the same infraction a Soldier or Marine would get a letter of reprimand for. Except for all of their (sometimes hostile) teasing, we all usually got along quite well. So much so that the males had some strange inter-service network going on. We got fresh-frombasic-training troops in every couple weeks. My first week there, I was at the bus stop when a Sailor I’d never met before said, “I hear there’s seven new female Airmen inbound today.” My jaw dropped. I’d only heard about it 10 minutes prior, and I wasn’t even sure of its validity. But sure enough, we got seven new females that day. Apparently the Air Force has more women than the other services, go figure. We also got our own digs in. As soon as the temperature hit 33 degrees, Staff Sargeant Akamine woke us all up at 4:30 a.m. She hurried us out to the drill pad and instructed us to yell, “One, two, three, four, wake up the Marine Corps.” It was somewhat fun to hear all their windows slam shut to drown us out. But to be honest, I thought it would feel more vengeful than it did; it mostly felt silly. I guess that’s why I joined the Air Force, though.
Forum → Opinion Columns
ACC President tours college campuses looking for friends
Alex Aries Staff Writer
Austin Community College president Dr. Richard Rhodes is poised to kick off his latest attempt to connect with the staff
and students of ACC. “This is a very exciting time,” Rhodes said as he preened in front of his office mirror. “I hope they like me!” Dr. Rhodes has planned for a series of “conversations,” to be held at each campus, between Feb. 9 and May 14. When asked what he hopes to gain from these town-hall-style meetings, he replied “14 new friends on Facebook” and cited the recent success of the “President’s Podcasts” series put on by ACC. “The President’s podcasts were excellent, in that they allowed Dr. Rhodes to reach out to students and put a voice to the face of their president,” explained Brette Lea, executive director of Public Information and College Marketing for ACC. “Even more importantly, Dr. Rhodes’ Facebook page has
gained six new followers since the podcasts came out! That puts him up to thirty-seven friends!” ���We like to joke around,” explained Dr. Bocknack, head of the science department. “You know, see who can get the most online friends … I think Barb (Dr. Barbra Mink, Chairman of the Board of Trustees) has a few friends on me, but I’m catching up!” “I’m really optimistic about this,” said Dr. Rhodes. “I think I’ll be able to do a lot of good with these meetings, and bolster my friends-list.” In a recent online poll, 67 percent of students expressed interest in the President’s planned “conversations,” and 22 percent said they’re actually planning on attending one of the town-hall style meetings. “I think it’s an important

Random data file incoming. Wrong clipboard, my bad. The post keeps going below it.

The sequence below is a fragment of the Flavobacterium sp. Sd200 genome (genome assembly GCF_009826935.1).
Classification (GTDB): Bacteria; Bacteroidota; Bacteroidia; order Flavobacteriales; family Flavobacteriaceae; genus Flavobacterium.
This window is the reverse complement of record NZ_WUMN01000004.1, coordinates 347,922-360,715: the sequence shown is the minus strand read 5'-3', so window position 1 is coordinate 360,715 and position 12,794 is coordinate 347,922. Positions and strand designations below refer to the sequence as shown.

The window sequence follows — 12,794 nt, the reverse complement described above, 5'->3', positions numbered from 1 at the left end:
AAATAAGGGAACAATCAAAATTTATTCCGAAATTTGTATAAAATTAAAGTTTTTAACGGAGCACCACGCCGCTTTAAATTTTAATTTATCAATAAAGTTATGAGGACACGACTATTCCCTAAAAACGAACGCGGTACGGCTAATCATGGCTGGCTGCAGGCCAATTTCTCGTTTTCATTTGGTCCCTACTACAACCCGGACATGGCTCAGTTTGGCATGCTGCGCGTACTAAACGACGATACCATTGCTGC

civic duty,” ACC student Karl Toth said. “I think the President needs to hear from his constituents in order to take care of the problems we encounter on a daily basis. For instance, when I order pizza from Simon’s Café it takes way to long. This needs to be addressed!” Event planners have only delegated one hour for each “conversation” held. Hopefully, such important issues will be able to be resolved in such a short amount of time. Rumors surrounding the events range from celebrity guest appearances to Rhodes warming up the crowd with a stand-up routine. “I guess you’ll just have to come and see what happens,” Rhodes said. “I guarantee there will be a few laughs before the night is done.”
and Windows platforms and the mobile version is available across all Apple, Android, Blackberry and Windows Mobile devices. According to the website for Evernote, (www.evernote.com/ evernote), the program is most compatible with Mozilla Firefox, Google Chrome and Safari. Best of all, the app is completely free. This app has found its way onto the top ten lists of many websites and rightfully so as it is one of the most convenient ways to stay on track on or off campus. The ease of Evernote could make even the most cluttered, unorganized person free of that burden.